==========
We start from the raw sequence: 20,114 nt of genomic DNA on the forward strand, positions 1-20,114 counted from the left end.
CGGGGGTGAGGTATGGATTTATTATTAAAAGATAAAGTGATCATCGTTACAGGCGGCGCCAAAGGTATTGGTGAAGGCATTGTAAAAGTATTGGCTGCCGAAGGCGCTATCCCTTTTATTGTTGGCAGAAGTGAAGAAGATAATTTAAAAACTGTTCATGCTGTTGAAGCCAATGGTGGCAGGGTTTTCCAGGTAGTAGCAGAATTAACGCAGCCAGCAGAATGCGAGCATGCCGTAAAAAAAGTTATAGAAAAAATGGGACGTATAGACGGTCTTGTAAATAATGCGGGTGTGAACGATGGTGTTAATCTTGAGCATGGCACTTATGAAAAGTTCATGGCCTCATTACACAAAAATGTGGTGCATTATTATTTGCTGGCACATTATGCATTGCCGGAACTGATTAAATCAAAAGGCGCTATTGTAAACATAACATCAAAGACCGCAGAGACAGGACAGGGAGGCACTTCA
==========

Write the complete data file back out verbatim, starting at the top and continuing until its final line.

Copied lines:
We start from the raw sequence: 20,114 nt of genomic DNA on the forward strand, positions 1-20,114 counted from the left end.
CGGGGGTGAGGTATGGATTTATTATTAAAAGATAAAGTGATCATCGTTACAGGCGGCGCCAAAGGTATTGGTGAAGGCATTGTAAAAGTATTGGCTGCCGAAGGCGCTATCCCTTTTATTGTTGGCAGAAGTGAAGAAGATAATTTAAAAACTGTTCATGCTGTTGAAGCCAATGGTGGCAGGGTTTTCCAGGTAGTAGCAGAATTAACGCAGCCAGCAGAATGCGAGCATGCCGTAAAAAAAGTTATAGAAAAAATGGGACGTATAGACGGTCTTGTAAATAATGCGGGTGTGAACGATGGTGTTAATCTTGAGCATGGCACTTATGAAAAGTTCATGGCCTCATTACACAAAAATGTGGTGCATTATTATTTGCTGGCACATTATGCATTGCCGGAACTGATTAAATCAAAAGGCGCTATTGTAAACATAACATCAAAGACCGCAGAGACAGGACAGGGAGGCACTTCA